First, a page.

It's the first Friday of the month! And that means it's time to listen in to the latest episode of Finally Friday, where this month we will be talking with archaeologists specialised in human-animal relationships in the past, and indigenous archaeology. Have you always wanted to know how people become zooarchaeologists? What it's like studying ancient animals in remote locations like the Australian outback or the Arctic tundra? How people in the past hunted walrus and wallabies? Then this is the episode for you!
Dr Jillian Garvey is a zooarchaeologist from La Trobe University in Melbourne, Australia. Her research focuses on faunal assemblages from the Late Pleistocene and early Ice Age periods of southern Australia and Tasmania, where her studies include experimental analysis of butchery practices. She is also interested in looking at the future of animal management in Australia by considering the benefits observed from past and traditional aboriginal hunting practices.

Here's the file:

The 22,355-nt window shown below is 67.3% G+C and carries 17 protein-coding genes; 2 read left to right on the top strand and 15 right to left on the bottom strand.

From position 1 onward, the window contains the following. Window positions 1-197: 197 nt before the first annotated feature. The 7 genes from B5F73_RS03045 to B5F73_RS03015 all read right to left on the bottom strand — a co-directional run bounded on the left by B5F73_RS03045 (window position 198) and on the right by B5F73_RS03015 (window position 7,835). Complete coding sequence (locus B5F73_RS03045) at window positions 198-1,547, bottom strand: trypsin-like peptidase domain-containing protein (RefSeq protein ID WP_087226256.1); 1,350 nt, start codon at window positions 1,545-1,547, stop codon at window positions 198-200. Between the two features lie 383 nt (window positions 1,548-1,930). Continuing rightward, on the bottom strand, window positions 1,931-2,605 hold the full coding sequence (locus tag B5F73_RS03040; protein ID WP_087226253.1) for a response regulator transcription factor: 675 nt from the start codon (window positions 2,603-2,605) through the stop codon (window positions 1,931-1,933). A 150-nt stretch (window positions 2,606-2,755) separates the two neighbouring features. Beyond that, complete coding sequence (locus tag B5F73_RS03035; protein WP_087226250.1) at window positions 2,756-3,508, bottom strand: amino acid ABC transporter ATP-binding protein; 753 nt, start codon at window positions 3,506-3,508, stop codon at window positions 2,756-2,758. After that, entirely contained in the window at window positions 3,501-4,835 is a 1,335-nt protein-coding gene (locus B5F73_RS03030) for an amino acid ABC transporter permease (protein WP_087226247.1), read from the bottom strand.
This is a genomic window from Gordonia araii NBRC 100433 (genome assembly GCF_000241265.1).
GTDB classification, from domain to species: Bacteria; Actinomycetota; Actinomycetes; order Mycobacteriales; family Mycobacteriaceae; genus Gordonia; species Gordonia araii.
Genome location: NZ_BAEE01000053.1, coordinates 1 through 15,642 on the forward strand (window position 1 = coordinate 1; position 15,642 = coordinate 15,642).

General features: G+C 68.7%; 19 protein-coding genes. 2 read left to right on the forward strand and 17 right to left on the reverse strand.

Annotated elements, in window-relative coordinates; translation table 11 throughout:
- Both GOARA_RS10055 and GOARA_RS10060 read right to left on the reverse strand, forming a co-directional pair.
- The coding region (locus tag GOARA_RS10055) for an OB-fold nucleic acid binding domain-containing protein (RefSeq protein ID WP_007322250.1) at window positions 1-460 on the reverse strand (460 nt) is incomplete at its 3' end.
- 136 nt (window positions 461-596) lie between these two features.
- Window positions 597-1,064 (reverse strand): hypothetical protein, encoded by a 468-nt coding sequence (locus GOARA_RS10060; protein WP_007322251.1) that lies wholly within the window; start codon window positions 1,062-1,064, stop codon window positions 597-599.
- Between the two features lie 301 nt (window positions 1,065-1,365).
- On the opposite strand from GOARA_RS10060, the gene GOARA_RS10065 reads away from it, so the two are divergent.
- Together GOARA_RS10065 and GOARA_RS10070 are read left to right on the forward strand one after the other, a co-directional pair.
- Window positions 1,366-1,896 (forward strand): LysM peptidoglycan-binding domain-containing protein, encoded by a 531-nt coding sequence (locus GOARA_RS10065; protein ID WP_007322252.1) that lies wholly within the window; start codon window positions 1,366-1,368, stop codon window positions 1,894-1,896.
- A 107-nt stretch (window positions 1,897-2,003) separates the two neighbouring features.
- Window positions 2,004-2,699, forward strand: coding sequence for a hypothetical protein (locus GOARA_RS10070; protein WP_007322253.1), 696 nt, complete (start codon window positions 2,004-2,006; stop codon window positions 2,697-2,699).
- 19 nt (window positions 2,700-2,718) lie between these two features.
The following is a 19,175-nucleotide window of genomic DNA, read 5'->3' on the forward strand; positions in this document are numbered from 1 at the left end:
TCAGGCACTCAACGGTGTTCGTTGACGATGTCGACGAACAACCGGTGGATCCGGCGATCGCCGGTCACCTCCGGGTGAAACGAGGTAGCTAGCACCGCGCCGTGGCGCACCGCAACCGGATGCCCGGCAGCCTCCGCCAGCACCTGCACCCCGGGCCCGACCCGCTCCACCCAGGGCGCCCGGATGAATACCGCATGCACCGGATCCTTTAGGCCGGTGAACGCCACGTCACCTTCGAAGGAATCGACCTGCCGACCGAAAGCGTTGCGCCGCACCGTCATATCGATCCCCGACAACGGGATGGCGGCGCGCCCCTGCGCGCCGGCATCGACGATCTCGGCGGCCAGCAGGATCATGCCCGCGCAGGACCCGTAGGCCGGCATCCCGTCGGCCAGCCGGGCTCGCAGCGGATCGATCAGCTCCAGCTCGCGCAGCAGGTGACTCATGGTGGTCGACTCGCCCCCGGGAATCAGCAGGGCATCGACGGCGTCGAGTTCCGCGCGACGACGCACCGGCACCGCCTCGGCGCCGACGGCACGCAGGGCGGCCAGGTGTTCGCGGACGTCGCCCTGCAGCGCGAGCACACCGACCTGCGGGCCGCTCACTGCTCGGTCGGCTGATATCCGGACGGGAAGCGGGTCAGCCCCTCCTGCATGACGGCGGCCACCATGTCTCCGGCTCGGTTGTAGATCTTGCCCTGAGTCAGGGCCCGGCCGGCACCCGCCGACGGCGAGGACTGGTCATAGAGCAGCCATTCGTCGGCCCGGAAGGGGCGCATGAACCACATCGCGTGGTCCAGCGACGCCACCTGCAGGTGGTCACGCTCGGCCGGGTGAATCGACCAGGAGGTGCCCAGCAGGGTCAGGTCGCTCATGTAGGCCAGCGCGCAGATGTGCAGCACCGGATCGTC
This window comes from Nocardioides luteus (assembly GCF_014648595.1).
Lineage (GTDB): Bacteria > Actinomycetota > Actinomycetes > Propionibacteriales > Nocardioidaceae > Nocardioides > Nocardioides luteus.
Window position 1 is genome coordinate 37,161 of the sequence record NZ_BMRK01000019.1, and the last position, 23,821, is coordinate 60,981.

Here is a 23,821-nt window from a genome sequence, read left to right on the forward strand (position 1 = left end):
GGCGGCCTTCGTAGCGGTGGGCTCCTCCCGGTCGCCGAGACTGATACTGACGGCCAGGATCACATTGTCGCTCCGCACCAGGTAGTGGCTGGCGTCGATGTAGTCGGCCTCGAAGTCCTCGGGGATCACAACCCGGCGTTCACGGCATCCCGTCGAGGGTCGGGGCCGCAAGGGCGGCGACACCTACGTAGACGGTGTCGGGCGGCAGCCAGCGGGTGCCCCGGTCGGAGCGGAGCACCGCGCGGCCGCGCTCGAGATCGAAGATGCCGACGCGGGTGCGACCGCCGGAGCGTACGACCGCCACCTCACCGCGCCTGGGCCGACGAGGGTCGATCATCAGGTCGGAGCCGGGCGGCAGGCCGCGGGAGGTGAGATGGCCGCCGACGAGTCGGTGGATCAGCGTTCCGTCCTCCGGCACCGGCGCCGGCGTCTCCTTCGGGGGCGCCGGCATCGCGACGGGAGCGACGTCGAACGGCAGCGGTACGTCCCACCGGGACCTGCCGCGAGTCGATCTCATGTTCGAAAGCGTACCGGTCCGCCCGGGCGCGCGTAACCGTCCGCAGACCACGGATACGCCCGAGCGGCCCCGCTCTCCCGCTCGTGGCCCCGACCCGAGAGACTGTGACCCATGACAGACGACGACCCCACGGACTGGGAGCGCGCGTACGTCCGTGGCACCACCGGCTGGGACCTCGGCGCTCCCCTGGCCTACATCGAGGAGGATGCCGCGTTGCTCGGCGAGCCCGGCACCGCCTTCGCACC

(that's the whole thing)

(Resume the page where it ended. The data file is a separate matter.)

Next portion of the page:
Dr Sean Desjardins is also a zooarchaeologist, working at the University of Groningen in the Netherlands, however his research is based in Nunavut, Arctic Canada. His work investigates the relationship between humans and animals, both in terms of subsistence and hunting practices but also in terms of spiritual worldviews. His current project looks at the effect of climate change and colonialism on Inuit life and traditions.
Listen in on your favourite podcasting platform to hear our guests talk about the links between hunting practices in different parts of the world, the importance of collaboration with indigenous communities, and the potential for zooarchaeology as a decolonising approach to archaeological research.